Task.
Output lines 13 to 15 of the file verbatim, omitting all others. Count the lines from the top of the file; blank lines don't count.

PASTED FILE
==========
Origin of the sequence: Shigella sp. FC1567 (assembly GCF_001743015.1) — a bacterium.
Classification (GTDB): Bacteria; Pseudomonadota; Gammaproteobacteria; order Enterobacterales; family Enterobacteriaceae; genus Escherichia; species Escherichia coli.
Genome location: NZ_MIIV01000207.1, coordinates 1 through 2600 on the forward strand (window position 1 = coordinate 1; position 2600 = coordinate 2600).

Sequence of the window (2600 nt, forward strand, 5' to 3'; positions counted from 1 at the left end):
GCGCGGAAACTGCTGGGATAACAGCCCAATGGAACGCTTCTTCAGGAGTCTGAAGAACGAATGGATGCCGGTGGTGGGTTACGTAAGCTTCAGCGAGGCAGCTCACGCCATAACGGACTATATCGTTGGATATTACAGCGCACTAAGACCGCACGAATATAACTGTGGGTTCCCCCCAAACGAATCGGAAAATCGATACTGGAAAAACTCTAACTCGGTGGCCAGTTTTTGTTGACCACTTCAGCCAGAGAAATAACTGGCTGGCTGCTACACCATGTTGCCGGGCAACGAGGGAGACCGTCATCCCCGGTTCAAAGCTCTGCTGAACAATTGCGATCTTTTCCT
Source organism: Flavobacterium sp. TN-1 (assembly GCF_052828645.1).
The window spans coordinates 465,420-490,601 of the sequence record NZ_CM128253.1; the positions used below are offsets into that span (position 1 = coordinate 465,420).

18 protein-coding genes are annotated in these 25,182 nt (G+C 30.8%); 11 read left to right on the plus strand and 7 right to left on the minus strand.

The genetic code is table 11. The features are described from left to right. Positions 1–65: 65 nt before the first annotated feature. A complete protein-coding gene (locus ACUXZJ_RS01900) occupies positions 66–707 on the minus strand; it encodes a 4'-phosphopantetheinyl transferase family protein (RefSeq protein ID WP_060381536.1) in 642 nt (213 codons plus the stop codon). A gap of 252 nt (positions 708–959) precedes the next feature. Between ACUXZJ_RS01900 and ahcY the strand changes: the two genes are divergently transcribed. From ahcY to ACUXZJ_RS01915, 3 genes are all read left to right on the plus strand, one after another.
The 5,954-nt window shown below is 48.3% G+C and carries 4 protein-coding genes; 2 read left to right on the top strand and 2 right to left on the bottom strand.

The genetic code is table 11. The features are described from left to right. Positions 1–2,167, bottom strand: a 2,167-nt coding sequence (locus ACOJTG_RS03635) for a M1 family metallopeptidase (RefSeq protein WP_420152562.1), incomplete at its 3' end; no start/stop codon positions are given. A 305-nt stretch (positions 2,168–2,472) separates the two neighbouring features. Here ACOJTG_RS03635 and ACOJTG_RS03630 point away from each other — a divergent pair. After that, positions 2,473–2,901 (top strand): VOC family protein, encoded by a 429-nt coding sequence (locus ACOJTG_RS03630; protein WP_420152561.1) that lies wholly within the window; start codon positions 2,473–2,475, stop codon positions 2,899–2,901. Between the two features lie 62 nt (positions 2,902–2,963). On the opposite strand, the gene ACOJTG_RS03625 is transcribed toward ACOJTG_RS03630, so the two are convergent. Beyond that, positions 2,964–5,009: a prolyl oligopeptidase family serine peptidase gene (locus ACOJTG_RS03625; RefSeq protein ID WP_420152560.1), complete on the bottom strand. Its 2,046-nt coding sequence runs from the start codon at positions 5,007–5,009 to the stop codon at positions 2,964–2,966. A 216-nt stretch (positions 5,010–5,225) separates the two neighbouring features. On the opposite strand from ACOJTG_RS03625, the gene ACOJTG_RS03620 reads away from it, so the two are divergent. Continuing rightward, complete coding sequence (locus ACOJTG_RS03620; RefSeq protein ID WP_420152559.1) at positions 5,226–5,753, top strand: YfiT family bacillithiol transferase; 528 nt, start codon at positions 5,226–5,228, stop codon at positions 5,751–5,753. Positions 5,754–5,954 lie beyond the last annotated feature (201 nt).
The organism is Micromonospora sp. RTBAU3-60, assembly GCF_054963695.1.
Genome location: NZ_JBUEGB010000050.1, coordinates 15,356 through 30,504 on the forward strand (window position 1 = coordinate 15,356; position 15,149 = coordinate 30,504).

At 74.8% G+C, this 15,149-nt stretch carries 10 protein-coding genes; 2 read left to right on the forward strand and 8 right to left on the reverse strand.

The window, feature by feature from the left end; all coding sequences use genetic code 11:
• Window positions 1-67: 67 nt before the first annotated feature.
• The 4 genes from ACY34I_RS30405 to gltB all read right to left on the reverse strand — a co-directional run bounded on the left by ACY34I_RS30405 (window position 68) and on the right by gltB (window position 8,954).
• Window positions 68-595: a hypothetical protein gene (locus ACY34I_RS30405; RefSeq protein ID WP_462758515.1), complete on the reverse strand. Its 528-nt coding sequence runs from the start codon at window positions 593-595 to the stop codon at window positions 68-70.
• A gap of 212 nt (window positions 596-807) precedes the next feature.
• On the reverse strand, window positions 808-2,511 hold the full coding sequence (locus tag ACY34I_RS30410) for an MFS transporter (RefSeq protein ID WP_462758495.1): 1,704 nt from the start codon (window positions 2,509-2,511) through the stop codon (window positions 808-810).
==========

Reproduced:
Genome location: NZ_JBUEGB010000050.1, coordinates 15,356 through 30,504 on the forward strand (window position 1 = coordinate 15,356; position 15,149 = coordinate 30,504).

At 74.8% G+C, this 15,149-nt stretch carries 10 protein-coding genes; 2 read left to right on the forward strand and 8 right to left on the reverse strand.

The window, feature by feature from the left end; all coding sequences use genetic code 11: